Controlling Hazards

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Controlling Hazards

Hazard control is another key to good safety management. The goal is to minimize risk by reducing or eliminating the chance that a hazard results in harm. This is achieved by bringing any significant hazards under control.

Look at the business decisions that affect safety. Start with the big ones, like whether to repair or upgrade your equipment, and work your way down until you find a practical solution.

For Example:

  • First: Remove the hazard completely. For instance, if damaged equipment is causing the hazard, fix it or replace it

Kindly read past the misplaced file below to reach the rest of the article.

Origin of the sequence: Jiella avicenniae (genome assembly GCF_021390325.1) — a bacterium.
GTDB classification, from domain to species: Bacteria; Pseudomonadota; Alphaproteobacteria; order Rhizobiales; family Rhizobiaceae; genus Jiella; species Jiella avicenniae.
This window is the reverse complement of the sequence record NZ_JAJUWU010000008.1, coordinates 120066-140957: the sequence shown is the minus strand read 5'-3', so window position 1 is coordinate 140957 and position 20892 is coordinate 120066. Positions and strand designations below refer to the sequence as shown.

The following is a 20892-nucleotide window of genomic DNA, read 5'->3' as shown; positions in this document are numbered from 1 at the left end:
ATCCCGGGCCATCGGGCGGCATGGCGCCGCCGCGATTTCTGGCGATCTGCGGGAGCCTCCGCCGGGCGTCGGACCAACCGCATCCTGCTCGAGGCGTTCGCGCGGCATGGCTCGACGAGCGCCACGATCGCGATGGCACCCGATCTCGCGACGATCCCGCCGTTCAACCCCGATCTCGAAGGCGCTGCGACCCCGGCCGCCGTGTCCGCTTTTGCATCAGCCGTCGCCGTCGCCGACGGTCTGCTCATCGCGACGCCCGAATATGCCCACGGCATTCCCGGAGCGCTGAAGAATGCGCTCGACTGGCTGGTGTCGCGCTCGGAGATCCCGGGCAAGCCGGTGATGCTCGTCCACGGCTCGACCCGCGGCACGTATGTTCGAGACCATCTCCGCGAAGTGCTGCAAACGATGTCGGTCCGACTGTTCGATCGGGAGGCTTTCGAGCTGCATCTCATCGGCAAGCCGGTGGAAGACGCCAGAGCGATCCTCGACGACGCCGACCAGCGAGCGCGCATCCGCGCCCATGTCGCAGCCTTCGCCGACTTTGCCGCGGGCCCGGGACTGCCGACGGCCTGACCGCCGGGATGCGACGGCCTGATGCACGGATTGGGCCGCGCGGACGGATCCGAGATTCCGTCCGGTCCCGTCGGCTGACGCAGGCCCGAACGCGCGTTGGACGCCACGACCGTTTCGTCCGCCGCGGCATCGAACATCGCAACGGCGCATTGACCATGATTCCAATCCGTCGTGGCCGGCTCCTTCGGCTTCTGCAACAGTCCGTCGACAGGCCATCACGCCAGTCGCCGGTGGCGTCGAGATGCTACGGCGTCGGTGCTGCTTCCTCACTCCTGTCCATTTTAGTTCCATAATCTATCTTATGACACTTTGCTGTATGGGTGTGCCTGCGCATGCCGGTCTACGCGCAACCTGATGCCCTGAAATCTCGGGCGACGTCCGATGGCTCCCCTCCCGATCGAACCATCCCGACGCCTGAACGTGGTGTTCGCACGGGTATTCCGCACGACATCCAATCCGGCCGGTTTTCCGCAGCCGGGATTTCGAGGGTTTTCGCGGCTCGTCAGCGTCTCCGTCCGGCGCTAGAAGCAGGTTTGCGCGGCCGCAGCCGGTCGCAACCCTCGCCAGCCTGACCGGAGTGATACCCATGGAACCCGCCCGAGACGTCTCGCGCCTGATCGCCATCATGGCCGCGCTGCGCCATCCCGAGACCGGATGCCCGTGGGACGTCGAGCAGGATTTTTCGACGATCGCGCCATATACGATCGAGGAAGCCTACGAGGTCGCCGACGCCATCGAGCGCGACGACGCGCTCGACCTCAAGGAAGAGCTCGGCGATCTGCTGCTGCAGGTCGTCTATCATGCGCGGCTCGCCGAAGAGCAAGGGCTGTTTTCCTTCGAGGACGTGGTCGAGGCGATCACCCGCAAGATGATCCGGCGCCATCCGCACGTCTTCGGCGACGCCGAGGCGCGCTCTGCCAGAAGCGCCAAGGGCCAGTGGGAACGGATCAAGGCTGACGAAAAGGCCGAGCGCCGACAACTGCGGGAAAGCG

• Second: Substitute dangerous materials or equipment with safer ones. For example, a cleaning solution that gives off toxic fumes can be replaced with a non-toxic alternative.
  • Third: Minimize the risk to workers. For example, install guards on moving equipment, or use a check-in procedure for people working alone
  • Fourth: Use written instructions, signs or rules to isolate people from hazards.  Create “Do not enter” zones where needed, for example.
  • Last: Make sure people use protective equipment or clothing if they need it. Remember, this is the last line of defense, not the first!

If hazards can't be brought fully under control, employers are required to provide written instructions to support safe work.

For more detailed information and useful resources, please see Hazard Evaluation and Control.

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